Hi ll. My 98 Ram 1500 4X4-5.9, off an on has the check engine light
coming on. Took it to the auto parts store,and the code was- engine
misfire ,cylinder#5, I have changed the plugs and wires,and it did it
again this afternoon. My question is, could the injector be
acting up? it did stumble a little,like it did before,and if it is the
injector ,can just one be replaced? Is it a easy job to do in the
driveway? Also I do use medium octane to high
octane gas, also used injector cleaner once when this started. Thanks
for any information,and for letting me post. This is been a occurance
for about 3 months or so. firstname.lastname@example.org.
It's possible the injector could be clogged or malfunctioning, and that
would certainly cause a mis-fire. Yes, they can be replaced pretty easily,
and you can replace just one. To do so, you'll first need to remove the
pressure from the fuel rail - either through the test port (middle on
driver's side) if so equipped, or simply pull the fuel pump fuse and run the
engine until it dies. Remove the electrical connector from the desired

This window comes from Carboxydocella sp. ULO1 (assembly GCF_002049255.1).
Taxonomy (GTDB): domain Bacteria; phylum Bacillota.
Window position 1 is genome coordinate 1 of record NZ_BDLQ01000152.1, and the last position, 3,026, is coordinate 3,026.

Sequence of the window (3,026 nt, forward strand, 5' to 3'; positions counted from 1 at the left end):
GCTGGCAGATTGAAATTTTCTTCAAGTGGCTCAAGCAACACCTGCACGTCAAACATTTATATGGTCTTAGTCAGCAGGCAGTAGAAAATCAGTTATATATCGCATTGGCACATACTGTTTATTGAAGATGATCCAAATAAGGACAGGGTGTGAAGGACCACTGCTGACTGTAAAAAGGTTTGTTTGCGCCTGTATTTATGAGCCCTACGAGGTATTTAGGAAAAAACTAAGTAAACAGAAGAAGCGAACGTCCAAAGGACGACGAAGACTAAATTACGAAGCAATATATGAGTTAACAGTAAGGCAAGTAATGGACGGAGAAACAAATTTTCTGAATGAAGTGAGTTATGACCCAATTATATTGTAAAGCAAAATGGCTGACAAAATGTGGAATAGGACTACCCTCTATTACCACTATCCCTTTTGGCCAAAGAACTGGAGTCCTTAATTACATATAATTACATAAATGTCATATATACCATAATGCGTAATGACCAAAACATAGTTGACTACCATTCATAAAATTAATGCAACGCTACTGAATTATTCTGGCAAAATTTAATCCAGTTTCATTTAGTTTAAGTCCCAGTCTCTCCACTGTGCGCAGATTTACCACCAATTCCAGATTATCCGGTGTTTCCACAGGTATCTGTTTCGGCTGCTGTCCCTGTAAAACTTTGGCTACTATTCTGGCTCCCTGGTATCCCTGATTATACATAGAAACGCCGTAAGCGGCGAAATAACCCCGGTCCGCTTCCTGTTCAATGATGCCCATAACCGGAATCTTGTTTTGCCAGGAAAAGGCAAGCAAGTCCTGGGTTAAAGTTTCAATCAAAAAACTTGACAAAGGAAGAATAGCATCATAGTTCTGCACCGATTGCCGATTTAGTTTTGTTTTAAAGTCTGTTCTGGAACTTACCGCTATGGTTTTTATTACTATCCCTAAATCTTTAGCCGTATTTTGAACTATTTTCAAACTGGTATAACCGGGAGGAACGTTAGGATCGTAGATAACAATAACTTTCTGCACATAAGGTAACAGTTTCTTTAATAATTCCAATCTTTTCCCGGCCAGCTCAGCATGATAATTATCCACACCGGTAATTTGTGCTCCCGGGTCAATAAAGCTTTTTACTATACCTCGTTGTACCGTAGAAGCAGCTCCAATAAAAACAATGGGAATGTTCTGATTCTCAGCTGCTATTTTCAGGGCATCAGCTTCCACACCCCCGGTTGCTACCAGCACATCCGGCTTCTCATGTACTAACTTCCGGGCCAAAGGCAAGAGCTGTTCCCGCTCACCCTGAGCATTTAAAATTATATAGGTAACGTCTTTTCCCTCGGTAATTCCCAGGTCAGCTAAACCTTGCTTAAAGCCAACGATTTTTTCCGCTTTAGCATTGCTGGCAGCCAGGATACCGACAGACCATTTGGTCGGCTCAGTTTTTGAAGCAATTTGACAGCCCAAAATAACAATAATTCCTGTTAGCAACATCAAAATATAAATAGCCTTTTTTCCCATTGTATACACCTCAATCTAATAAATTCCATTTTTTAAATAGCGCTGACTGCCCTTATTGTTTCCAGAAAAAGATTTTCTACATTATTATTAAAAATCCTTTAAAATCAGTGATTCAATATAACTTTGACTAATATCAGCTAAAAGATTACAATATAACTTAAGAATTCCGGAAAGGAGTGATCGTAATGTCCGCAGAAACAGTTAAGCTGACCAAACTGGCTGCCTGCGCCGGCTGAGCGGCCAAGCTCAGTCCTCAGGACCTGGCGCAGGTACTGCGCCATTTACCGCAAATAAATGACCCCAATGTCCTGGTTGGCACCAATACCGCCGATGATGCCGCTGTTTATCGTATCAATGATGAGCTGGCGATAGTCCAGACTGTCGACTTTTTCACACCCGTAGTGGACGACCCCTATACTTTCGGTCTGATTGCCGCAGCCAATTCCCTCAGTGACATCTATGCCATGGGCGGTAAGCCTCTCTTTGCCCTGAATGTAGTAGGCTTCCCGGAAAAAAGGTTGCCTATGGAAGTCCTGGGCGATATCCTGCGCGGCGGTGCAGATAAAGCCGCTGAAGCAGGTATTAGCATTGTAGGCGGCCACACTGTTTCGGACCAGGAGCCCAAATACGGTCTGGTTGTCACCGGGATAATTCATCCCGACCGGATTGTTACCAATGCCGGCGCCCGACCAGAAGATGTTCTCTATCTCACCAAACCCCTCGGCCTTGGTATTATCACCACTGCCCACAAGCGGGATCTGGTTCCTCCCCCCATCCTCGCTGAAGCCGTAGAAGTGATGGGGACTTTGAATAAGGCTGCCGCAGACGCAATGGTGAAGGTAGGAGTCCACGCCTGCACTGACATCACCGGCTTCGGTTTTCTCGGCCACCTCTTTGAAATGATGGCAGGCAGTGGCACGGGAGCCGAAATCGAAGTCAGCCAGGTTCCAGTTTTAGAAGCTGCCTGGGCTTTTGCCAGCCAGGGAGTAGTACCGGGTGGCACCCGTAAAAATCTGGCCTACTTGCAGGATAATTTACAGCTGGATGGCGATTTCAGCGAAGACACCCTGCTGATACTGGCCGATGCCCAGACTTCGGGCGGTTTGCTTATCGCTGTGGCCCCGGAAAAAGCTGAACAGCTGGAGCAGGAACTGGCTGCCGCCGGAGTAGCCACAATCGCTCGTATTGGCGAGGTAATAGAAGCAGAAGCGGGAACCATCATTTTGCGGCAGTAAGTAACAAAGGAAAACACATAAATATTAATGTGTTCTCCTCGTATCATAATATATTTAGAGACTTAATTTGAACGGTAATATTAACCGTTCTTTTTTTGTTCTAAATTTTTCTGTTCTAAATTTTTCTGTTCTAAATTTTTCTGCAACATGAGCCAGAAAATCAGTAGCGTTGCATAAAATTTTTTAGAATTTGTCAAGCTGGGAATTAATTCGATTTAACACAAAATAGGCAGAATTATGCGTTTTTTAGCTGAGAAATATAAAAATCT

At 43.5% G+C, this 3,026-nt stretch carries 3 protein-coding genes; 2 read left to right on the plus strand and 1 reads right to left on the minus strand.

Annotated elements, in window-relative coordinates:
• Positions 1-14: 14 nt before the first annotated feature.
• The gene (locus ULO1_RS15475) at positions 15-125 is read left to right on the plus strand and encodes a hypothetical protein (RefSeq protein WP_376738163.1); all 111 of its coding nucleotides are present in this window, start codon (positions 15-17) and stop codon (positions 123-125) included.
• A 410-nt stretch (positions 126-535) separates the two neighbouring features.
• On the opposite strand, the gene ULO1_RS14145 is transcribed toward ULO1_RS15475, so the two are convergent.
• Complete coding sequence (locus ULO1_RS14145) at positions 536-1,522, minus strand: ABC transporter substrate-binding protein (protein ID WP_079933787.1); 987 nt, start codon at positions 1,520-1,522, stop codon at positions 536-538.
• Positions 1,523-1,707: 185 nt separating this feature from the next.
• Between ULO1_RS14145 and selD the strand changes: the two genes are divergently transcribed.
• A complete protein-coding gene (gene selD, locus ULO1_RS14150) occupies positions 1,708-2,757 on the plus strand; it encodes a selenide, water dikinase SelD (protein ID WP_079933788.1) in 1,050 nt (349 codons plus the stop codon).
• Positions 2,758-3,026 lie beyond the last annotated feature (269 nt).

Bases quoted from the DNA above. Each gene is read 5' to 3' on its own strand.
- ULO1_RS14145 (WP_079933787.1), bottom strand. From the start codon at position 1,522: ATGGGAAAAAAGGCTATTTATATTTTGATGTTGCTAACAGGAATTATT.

injector, then unbolt the driver's side fuel rail from the manifold (couple
of bolts hold it down), and gently rock it to free the injectors from the
manifold (they're just pressed in with O-rings around them). Don't lift too
much, because the electrical connectors on the other injectors are still
attached. If they don't provide enough slack, disconnect them as well.
Remove the clip that's holding the injector to the rail, and remove the
injector. Put the new one in (lube the O-rings with a little petroleum
jelly, so they don't tear - lube the O-rings on the other injectors, as
well), re-install the clip, seat the rail back into the manifold, bolt it
back down, plug everything back in, and you're all set.
Before buying a new injector, you could simply swap say #1 and #5. and see
if the misfire moves to the #1 cylinder. If it does, you know you've got a
bad injector. If not, you're not out the $$$ for a new injector, and know
you need to look elsewhere (like a compression test and/or leakdown test).
Sure - just as it would know #5 was misfiring due to lack of spark, or lack
of compression. The PCM won't know WHY the cylinder is misfiring, just that
it is. It does this by sensing a slight loss, then increase, in crankshaft
RPM via the crank position sensor.
Changing the spark plugs will most likely fix the problem short term.
The real fix is rerouting the spark plug wires per a Chrysler service
bulletin on cross firing. Don't remember the SB number. This is what I
did to fix my sister's 98 Dodge 1500 with a 5.2L engine that had this
code. It has worked for over 100,00 miles now.
On Fri, 26 Jan 2007 21:28:17 -0600, email@example.com (el jr64) wrote:
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